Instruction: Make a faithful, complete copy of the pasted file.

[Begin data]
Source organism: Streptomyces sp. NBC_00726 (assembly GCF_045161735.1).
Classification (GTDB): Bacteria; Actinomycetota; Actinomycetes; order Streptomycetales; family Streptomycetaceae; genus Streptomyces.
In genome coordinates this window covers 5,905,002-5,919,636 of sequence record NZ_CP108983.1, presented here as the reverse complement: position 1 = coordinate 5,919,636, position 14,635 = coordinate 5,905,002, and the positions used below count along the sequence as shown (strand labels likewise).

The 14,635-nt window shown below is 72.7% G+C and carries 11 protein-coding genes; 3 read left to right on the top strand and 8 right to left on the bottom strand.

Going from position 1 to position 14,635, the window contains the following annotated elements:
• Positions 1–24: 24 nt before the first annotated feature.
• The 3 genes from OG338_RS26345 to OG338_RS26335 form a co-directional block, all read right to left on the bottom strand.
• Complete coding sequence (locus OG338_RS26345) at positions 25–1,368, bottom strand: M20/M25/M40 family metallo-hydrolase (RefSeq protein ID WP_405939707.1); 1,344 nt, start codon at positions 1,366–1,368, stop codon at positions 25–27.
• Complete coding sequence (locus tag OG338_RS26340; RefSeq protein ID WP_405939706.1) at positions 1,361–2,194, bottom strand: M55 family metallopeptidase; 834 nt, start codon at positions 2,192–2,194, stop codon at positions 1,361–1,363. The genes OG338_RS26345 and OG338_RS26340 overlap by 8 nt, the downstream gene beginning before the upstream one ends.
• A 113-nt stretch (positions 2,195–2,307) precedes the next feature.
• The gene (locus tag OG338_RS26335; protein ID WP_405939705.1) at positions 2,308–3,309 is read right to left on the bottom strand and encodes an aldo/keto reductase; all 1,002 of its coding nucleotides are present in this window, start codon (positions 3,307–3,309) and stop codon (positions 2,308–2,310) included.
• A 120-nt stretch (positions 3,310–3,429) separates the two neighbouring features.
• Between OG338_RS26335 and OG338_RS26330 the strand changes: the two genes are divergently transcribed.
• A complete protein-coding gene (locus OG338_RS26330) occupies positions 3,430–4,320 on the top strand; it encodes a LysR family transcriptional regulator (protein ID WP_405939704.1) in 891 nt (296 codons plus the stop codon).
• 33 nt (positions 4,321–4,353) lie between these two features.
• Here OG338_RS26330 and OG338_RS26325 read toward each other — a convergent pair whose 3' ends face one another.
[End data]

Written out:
Source organism: Streptomyces sp. NBC_00726 (assembly GCF_045161735.1).
Classification (GTDB): Bacteria; Actinomycetota; Actinomycetes; order Streptomycetales; family Streptomycetaceae; genus Streptomyces.
In genome coordinates this window covers 5,905,002-5,919,636 of sequence record NZ_CP108983.1, presented here as the reverse complement: position 1 = coordinate 5,919,636, position 14,635 = coordinate 5,905,002, and the positions used below count along the sequence as shown (strand labels likewise).

The 14,635-nt window shown below is 72.7% G+C and carries 11 protein-coding genes; 3 read left to right on the top strand and 8 right to left on the bottom strand.

Going from position 1 to position 14,635, the window contains the following annotated elements:
• Positions 1–24: 24 nt before the first annotated feature.
• The 3 genes from OG338_RS26345 to OG338_RS26335 form a co-directional block, all read right to left on the bottom strand.
• Complete coding sequence (locus OG338_RS26345) at positions 25–1,368, bottom strand: M20/M25/M40 family metallo-hydrolase (RefSeq protein ID WP_405939707.1); 1,344 nt, start codon at positions 1,366–1,368, stop codon at positions 25–27.
• Complete coding sequence (locus tag OG338_RS26340; RefSeq protein ID WP_405939706.1) at positions 1,361–2,194, bottom strand: M55 family metallopeptidase; 834 nt, start codon at positions 2,192–2,194, stop codon at positions 1,361–1,363. The genes OG338_RS26345 and OG338_RS26340 overlap by 8 nt, the downstream gene beginning before the upstream one ends.
• A 113-nt stretch (positions 2,195–2,307) precedes the next feature.
• The gene (locus tag OG338_RS26335; protein ID WP_405939705.1) at positions 2,308–3,309 is read right to left on the bottom strand and encodes an aldo/keto reductase; all 1,002 of its coding nucleotides are present in this window, start codon (positions 3,307–3,309) and stop codon (positions 2,308–2,310) included.
• A 120-nt stretch (positions 3,310–3,429) separates the two neighbouring features.
• Between OG338_RS26335 and OG338_RS26330 the strand changes: the two genes are divergently transcribed.
• A complete protein-coding gene (locus OG338_RS26330) occupies positions 3,430–4,320 on the top strand; it encodes a LysR family transcriptional regulator (protein ID WP_405939704.1) in 891 nt (296 codons plus the stop codon).
• 33 nt (positions 4,321–4,353) lie between these two features.
• Here OG338_RS26330 and OG338_RS26325 read toward each other — a convergent pair whose 3' ends face one another.